June 8, 2009 By Chad Vander Veen
The first week of June marked the commencement of a number of new transportation projects across the nation. The American Recovery and Reinvestment Act (ARRA) is directing more than $27 billion to state and local agencies for transportation improvement projects. The type of transportation projects ARRA is funding run the gamut, from former pipedreams like high-speed rail to decidedly low-tech, but critical, ventures such as highway resurfacing.
Seen by the Obama administration as vital components of economic recovery, transportation infrastructure funds are being delivered to state and local agencies with a requirement that the money be spent within 120 days of receipt. For state and county transportation departments around the country, this taxpayer-funded windfall is breathing new life into many "shovel-ready" projects that had seemingly withered on the fiscal vine.
What follows is a partial list highlighting some recent state transportation spending activity.
Alabama: $12.2 million for runway and terminal rehabilitation at 10 state airports.
Arizona: $7.3 million for bridge rehabilitation, pavement improvement and fence replacement.
Colorado: $11.5 million to resurface 24 miles of Interstate 70.
Florida: $65.3 million has been approved for airport improvement projects; $883.5 million has been assigned to 105 bridge and highway projects.
Indiana: $22 million for 17 projects, including relocating a bridge in Harrison County and the construction of a boat dock in the city of Delphi.
Kansas: $82.3 million for interchange reconstruction; $64.2 million to expand Kansas state highway 61 to four lanes.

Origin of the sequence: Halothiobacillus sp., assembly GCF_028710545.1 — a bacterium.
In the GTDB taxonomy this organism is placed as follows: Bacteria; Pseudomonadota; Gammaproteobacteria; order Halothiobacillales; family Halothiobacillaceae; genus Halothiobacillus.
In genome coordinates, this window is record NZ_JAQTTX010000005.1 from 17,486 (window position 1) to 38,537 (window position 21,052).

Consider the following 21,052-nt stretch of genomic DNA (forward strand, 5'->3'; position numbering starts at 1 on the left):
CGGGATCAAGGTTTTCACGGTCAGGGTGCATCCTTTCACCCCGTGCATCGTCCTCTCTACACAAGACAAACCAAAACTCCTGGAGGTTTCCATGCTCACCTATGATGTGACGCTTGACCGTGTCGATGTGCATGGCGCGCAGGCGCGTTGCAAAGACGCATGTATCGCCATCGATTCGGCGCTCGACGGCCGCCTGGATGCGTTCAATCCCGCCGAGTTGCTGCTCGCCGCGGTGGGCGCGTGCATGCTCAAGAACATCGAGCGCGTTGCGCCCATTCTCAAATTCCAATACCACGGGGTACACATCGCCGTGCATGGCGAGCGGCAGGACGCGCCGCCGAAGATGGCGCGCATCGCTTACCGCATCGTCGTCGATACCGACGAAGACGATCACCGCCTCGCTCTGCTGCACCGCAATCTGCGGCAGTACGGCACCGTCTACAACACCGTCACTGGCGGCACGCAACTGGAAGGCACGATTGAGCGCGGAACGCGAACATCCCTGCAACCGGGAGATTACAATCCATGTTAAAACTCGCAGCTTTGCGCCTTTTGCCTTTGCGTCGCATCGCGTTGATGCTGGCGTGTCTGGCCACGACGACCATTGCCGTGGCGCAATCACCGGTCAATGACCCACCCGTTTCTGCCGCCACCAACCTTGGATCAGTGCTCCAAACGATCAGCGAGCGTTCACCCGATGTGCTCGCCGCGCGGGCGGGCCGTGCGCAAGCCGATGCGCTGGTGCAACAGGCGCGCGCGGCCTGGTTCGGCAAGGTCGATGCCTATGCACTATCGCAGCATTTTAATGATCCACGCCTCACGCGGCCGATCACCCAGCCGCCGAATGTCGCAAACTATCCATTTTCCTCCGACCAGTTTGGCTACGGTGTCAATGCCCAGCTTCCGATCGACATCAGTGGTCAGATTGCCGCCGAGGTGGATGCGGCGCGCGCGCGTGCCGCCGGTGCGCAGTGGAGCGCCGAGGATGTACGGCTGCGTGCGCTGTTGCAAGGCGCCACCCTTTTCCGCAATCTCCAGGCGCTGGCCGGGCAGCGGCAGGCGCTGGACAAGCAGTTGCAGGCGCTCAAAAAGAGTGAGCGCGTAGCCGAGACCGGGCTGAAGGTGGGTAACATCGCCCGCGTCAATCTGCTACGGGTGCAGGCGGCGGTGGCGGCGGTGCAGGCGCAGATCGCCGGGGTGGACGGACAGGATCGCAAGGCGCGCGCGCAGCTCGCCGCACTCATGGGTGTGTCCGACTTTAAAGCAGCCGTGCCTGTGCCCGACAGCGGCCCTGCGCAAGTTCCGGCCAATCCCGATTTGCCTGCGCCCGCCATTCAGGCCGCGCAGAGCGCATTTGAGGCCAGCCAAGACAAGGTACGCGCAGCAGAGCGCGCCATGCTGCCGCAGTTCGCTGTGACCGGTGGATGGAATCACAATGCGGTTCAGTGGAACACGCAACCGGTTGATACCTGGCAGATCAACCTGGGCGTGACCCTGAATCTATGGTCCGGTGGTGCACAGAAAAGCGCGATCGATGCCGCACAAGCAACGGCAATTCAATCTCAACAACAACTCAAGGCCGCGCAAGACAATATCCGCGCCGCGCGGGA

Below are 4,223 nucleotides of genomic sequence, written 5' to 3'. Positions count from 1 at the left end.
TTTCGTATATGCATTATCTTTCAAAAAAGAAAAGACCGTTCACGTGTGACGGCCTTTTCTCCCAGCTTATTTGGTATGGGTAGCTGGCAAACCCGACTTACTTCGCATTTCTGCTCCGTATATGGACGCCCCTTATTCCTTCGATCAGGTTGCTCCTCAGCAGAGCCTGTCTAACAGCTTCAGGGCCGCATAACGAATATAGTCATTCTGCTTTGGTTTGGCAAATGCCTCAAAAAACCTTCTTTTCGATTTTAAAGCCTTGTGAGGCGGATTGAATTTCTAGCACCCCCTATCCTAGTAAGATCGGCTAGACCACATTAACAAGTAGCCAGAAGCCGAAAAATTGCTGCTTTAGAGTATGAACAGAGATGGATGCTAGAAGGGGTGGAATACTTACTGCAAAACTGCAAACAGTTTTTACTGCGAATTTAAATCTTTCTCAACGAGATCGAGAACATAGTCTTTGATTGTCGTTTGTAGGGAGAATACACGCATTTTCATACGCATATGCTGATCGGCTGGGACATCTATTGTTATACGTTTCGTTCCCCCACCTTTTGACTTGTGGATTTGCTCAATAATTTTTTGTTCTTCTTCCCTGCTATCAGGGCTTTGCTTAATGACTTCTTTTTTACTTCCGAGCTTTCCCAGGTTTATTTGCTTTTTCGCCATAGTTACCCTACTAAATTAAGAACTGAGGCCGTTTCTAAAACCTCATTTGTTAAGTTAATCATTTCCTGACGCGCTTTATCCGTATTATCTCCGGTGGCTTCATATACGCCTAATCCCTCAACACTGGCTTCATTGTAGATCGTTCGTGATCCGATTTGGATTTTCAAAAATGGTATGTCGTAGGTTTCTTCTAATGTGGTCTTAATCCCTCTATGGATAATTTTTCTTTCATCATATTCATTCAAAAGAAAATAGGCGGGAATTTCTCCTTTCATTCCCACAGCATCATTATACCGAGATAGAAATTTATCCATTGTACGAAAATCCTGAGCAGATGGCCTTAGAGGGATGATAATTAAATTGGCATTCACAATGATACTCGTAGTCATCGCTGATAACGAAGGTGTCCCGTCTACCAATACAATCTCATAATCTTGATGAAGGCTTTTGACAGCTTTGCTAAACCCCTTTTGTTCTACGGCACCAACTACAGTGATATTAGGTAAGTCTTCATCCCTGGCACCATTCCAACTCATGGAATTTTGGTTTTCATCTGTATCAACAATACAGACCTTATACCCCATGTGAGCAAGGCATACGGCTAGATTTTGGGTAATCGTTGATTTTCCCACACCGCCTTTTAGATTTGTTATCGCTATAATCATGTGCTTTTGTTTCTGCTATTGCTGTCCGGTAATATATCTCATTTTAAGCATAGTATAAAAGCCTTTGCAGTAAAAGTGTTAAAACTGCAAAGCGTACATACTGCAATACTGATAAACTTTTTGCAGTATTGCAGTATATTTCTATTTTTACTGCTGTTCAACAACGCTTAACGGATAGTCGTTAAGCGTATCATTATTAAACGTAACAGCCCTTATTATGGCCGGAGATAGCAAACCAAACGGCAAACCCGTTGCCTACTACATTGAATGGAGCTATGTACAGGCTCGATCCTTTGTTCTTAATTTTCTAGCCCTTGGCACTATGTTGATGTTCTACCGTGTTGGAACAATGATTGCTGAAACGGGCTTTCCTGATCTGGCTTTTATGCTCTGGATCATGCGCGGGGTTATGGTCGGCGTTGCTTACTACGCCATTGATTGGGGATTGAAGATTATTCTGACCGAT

Nebraska: $23 million for local agencies to create or improve mass transit options.
New York: $7.7 million for a bridge replacement in Onondaga County.
Pennsylvania: $30.2 million for rural and intercity bus service; $9.3 million for the rehabilitation of the Elizabethtown Train Station; and $283,000 for bus service scheduling software in Carbon County.
South Carolina: $43.7 million to resurface 60 county roads, install thermoplastic pavement markers, and install light-emitting diode signal lights in several counties.
Wyoming: $4.3 million to replace 23 miles of snow fencing along Interstate 80.
This Digital Communities white paper highlights discussions with IT officials in four counties that have adopted shared services models. Our aim was to learn about the obstacles these governments have faced when it comes to shared services and what it takes to overcome those roadblocks. We also spoke with several members of the IT industry who have thought long and hard about these issues. The paper offers some best practices for shared government-to-government services, but also points out challenges that government and industry still must overcome before this model gains widespread adoption.